- Sergei Prokofiev – Symphony no1 ‘Classical’ in D major, op25
- Franz Schubert – Symphony no3 in D major, D200
- Pyotr Ilyich Tchaikovsky – Violin Concerto in D major, op35
Tonight’s concert begins and ends with bright, golden fireworks… – or yellow ones, at least: Russian composers Nikolai Rimsky-Korsakov (1844-1908) and Alexander Scriabin (1872-1915) both agreeing (for once) that this was the characteristic colour, for them, of the key of D major. In his influential work of 1785, Ideas Towards an Aesthetic of Music, Christian Schubart (1739-1791) – summarizing the thoughts of many earlier musicians – described it as “The key of triumph, of Hallelujahs, of war-cries, of victory”; adding that “Thus, the inviting symphonies, the marches, holiday songs and heaven-rejoicing choruses are set in this key”. We are therefore in for an enjoyable evening of what philosopher (and composer) Jean-Jacques Rousseau (1712-1778) called “gaiety or brilliance”: as not only do our wonderful first and last works start and finish in this flaxen key, but so does our enthralling central one!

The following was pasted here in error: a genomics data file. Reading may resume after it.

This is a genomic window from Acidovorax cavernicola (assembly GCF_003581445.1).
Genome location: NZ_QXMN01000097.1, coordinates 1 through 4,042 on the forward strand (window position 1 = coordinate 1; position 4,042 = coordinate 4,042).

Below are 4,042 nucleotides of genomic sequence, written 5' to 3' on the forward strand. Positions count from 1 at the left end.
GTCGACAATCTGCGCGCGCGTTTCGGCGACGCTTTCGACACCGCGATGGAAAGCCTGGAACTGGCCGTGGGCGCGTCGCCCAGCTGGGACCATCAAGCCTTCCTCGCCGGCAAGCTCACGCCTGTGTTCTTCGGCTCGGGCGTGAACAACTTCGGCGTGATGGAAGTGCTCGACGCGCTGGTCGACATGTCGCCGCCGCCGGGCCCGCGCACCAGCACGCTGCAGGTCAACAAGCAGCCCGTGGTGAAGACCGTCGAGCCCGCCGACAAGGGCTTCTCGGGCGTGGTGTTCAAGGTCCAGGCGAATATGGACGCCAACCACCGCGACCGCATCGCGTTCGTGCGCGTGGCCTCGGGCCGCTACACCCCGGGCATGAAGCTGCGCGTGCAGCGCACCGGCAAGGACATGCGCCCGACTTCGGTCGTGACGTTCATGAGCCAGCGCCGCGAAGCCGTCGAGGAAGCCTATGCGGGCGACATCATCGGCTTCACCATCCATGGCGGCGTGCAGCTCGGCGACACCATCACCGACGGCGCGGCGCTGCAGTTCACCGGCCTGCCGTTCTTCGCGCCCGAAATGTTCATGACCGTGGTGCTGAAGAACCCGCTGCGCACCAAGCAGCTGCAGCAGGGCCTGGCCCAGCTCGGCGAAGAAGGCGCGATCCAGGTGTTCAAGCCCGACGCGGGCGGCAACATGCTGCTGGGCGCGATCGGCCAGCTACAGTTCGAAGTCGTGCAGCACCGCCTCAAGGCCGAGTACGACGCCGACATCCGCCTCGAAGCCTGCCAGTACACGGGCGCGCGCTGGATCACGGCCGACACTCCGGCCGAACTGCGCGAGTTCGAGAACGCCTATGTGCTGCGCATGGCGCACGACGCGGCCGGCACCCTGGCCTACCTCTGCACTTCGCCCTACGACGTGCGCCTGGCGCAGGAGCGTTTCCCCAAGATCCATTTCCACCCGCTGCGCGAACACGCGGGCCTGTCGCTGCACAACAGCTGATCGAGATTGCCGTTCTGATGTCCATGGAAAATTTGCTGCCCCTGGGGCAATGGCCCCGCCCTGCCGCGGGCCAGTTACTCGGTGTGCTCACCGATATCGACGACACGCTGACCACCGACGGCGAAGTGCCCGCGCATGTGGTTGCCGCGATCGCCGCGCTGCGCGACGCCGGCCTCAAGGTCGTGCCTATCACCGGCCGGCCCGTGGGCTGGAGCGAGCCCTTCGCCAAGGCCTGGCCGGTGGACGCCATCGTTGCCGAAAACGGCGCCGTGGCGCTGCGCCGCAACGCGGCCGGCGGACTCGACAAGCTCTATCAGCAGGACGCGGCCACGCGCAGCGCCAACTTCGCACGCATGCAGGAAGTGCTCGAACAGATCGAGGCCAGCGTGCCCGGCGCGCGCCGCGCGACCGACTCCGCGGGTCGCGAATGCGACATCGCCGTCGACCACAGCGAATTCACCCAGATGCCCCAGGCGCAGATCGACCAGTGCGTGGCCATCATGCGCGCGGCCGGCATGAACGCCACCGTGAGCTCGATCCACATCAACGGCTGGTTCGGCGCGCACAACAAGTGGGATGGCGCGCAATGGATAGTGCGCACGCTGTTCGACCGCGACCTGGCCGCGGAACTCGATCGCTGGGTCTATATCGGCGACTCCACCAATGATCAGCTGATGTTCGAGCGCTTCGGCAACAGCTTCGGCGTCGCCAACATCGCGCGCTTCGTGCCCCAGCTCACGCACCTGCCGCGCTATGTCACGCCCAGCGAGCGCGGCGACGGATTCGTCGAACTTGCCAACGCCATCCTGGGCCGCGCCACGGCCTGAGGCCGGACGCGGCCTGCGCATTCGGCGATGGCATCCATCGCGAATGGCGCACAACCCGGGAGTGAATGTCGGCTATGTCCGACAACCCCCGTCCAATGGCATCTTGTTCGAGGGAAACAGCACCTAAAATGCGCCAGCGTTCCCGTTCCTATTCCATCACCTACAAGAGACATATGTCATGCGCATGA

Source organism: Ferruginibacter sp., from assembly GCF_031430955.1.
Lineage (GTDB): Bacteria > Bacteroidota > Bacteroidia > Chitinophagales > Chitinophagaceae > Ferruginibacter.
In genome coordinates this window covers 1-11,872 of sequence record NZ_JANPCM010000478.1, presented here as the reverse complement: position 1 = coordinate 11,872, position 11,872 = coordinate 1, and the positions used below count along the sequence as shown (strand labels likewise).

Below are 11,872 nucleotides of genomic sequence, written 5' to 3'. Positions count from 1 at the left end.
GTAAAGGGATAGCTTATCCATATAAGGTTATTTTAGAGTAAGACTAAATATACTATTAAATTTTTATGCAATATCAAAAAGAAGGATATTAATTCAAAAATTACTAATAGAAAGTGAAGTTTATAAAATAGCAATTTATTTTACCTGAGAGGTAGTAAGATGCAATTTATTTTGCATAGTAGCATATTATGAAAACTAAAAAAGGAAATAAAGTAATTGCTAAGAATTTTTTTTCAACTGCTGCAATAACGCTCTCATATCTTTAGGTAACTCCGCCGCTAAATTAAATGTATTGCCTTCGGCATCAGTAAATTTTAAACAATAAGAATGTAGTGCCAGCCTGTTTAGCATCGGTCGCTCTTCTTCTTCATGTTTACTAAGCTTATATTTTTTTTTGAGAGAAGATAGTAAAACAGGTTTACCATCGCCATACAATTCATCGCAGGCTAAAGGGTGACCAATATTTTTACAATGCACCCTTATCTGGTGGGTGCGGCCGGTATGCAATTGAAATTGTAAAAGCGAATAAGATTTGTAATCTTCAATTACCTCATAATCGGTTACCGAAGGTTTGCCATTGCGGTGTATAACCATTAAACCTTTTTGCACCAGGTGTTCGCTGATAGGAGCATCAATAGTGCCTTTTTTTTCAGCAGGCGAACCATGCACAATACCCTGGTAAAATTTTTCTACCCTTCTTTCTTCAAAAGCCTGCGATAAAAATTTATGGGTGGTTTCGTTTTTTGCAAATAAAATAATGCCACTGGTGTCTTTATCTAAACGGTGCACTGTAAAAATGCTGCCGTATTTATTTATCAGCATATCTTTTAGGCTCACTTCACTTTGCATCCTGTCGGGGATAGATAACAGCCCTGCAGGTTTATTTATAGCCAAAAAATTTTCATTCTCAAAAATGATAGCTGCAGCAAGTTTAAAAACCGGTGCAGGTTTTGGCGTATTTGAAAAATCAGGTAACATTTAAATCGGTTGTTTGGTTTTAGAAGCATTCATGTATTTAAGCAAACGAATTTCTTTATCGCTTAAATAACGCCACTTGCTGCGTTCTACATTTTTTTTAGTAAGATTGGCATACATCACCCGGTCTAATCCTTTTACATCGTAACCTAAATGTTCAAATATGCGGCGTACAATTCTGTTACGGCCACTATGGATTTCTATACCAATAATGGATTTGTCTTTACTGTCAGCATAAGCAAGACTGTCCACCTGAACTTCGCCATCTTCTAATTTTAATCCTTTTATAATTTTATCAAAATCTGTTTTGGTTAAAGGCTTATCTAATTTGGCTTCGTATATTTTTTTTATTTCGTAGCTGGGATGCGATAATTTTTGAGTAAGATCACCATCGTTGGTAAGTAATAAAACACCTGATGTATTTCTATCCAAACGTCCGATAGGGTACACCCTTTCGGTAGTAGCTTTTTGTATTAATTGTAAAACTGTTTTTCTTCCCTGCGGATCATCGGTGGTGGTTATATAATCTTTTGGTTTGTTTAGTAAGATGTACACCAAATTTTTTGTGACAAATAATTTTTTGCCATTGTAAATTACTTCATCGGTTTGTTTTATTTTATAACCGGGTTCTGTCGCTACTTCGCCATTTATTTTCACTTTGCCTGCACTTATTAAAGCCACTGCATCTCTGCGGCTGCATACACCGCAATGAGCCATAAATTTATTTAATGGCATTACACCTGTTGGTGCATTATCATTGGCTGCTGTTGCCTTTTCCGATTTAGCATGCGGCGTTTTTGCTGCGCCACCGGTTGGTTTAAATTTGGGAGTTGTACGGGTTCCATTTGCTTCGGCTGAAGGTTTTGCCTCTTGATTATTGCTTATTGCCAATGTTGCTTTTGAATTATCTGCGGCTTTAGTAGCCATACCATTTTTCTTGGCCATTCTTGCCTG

Not that this means we are in for an evening of invariability: if anything, the music programmed tonight demonstrates just how spectacularly disparate orchestral ‘classical’ music can be. For example: a comparison of the two “inviting symphonies”, both fashioned to long-standing formal rules – particularly as regards structure – reveals many more differences than similarities. They both just happen to open and close with the same chord. (Although it then takes Prokofiev a mere eleven bars to change key completely: to the “innocent, simple, naïve” C major!) After all, the key which each revolves around, is only a starting-point: all it does is unlock the musical doorway through which we, and the players, ‘visit’ each composition.
As for Tchaikovsky’s miraculous work: the key of D major is a favourite one for violin concertos – think of Mozart’s second and fourth; of Beethoven’s, and of Brahms (also written in 1878); and even of Prokofiev’s first… – as the instrument’s open strings are particularly resonant in this key. (As, of course, are the orchestra’s! Indeed, the last chord we will hear tonight uses this characteristic to full effect: as the strings triple- or quadruple-stop – that is, play three, or all four strings, simultaneously – and, in this case, fortissimo…!)
You might think from the descriptors above that an evening packed full of what scholar Albert Lavignac (1846-1916) dubbed “joyful, brilliant, alert” D major might be too much of a good thing. I don’t believe it is; and I hope, at the end of the evening, as you call Jennifer back to the stage once more, that you won’t either!